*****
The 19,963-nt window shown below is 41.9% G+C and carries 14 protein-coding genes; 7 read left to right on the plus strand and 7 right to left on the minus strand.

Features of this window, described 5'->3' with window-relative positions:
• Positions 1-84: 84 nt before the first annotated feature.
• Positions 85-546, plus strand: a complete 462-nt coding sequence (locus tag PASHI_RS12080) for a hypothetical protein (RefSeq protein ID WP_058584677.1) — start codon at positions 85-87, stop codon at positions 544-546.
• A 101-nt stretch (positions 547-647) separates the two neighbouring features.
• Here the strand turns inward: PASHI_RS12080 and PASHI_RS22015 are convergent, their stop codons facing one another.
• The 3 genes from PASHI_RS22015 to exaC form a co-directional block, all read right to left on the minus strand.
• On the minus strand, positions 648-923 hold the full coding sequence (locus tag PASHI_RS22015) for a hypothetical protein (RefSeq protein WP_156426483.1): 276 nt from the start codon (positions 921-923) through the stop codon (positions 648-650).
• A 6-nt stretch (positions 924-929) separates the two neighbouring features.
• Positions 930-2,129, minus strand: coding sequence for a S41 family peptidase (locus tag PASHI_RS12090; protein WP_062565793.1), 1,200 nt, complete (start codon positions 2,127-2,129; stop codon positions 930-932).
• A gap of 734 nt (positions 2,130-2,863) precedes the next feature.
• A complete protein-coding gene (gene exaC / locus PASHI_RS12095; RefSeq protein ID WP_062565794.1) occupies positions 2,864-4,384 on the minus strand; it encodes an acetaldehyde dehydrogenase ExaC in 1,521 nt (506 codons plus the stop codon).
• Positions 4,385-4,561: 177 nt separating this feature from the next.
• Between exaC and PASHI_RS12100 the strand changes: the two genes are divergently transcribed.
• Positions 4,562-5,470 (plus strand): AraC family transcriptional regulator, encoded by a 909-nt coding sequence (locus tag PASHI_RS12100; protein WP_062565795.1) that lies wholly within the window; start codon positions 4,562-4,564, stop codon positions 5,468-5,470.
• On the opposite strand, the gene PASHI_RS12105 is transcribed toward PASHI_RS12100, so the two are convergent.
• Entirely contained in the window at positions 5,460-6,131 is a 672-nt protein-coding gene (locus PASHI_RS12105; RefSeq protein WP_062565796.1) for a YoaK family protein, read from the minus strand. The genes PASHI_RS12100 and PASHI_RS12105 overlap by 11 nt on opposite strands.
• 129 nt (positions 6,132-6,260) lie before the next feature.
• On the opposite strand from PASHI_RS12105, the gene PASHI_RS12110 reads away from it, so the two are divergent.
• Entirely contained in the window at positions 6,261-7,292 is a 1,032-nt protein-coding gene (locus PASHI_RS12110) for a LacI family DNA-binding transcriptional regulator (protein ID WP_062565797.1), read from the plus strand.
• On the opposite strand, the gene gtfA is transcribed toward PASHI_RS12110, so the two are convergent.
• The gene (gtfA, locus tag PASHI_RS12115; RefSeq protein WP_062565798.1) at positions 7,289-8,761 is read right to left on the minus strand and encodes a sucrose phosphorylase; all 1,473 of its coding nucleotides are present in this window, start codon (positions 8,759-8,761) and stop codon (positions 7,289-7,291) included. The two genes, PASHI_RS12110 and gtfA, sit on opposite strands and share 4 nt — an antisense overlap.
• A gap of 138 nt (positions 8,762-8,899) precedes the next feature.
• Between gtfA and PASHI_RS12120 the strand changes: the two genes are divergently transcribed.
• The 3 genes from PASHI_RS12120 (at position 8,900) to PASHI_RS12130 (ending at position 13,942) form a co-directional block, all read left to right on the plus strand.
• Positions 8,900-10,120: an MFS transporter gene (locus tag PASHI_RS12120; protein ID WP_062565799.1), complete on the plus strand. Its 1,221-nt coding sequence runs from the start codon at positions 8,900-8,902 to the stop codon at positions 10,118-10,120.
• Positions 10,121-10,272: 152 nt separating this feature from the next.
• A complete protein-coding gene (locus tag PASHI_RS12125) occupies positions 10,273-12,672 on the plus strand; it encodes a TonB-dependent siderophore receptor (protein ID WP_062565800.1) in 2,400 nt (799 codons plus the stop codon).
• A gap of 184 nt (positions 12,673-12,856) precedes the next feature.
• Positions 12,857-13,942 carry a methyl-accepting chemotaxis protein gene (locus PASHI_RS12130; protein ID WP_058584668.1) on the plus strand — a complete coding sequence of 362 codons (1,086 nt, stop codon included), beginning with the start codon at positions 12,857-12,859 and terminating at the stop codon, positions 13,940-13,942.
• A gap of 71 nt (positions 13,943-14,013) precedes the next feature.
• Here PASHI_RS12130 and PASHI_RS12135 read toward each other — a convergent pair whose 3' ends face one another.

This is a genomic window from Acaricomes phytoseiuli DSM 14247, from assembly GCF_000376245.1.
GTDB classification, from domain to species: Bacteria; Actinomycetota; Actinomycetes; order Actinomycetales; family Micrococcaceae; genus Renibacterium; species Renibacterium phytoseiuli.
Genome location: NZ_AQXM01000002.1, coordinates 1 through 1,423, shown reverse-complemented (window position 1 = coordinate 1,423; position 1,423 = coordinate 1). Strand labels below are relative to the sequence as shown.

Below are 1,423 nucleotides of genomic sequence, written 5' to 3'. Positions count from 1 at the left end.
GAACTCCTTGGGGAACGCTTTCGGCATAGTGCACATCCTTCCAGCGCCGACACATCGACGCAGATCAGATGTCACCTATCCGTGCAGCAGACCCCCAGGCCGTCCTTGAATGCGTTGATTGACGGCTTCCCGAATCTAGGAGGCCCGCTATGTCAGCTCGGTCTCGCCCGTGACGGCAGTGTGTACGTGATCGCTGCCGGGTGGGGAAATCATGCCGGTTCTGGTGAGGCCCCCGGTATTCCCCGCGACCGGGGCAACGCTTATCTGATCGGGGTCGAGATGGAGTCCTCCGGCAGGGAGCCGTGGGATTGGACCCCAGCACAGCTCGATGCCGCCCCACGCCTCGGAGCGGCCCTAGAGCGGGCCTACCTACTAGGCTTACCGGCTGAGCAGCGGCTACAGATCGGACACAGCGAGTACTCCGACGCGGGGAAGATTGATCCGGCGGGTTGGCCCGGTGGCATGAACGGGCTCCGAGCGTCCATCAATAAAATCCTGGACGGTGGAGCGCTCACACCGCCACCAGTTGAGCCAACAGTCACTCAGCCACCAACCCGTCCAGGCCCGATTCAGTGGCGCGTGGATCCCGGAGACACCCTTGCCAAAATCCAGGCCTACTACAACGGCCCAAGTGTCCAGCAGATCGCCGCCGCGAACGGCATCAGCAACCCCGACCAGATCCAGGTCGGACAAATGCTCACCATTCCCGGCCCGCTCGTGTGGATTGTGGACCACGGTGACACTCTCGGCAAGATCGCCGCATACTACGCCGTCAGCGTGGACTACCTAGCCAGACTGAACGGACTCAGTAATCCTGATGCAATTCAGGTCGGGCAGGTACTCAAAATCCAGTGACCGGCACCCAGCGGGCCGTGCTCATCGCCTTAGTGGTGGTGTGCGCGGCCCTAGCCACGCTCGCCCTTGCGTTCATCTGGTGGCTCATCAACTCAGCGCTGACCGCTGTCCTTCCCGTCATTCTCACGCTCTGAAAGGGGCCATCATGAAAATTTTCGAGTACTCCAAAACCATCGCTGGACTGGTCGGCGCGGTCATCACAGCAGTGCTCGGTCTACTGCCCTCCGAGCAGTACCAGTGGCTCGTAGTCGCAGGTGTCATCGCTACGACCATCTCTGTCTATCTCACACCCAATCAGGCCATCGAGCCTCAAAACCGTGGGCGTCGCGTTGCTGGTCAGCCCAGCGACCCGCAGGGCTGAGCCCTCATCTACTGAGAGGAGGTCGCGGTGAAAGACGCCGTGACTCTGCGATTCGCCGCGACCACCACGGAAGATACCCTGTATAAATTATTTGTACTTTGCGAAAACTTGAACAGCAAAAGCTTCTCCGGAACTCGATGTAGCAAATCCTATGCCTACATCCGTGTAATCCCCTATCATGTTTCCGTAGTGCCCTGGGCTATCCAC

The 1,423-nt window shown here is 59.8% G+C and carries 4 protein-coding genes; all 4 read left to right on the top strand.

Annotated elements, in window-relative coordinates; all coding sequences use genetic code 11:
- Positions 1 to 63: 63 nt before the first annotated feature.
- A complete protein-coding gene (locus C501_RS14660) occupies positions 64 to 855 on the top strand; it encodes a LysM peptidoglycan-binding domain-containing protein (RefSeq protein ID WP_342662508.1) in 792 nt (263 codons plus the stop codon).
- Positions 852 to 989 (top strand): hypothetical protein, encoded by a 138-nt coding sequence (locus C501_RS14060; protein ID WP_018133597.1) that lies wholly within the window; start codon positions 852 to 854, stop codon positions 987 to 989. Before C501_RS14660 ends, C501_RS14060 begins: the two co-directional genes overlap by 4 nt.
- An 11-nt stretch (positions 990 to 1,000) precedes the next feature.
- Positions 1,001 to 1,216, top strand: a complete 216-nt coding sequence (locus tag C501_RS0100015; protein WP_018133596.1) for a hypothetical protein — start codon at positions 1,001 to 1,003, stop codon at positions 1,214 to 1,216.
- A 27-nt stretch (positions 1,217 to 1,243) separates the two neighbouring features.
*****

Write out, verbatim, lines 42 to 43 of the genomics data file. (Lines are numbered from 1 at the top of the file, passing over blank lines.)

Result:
- Positions 852 to 989 (top strand): hypothetical protein, encoded by a 138-nt coding sequence (locus C501_RS14060; protein ID WP_018133597.1) that lies wholly within the window; start codon positions 852 to 854, stop codon positions 987 to 989. Before C501_RS14660 ends, C501_RS14060 begins: the two co-directional genes overlap by 4 nt.
- An 11-nt stretch (positions 990 to 1,000) precedes the next feature.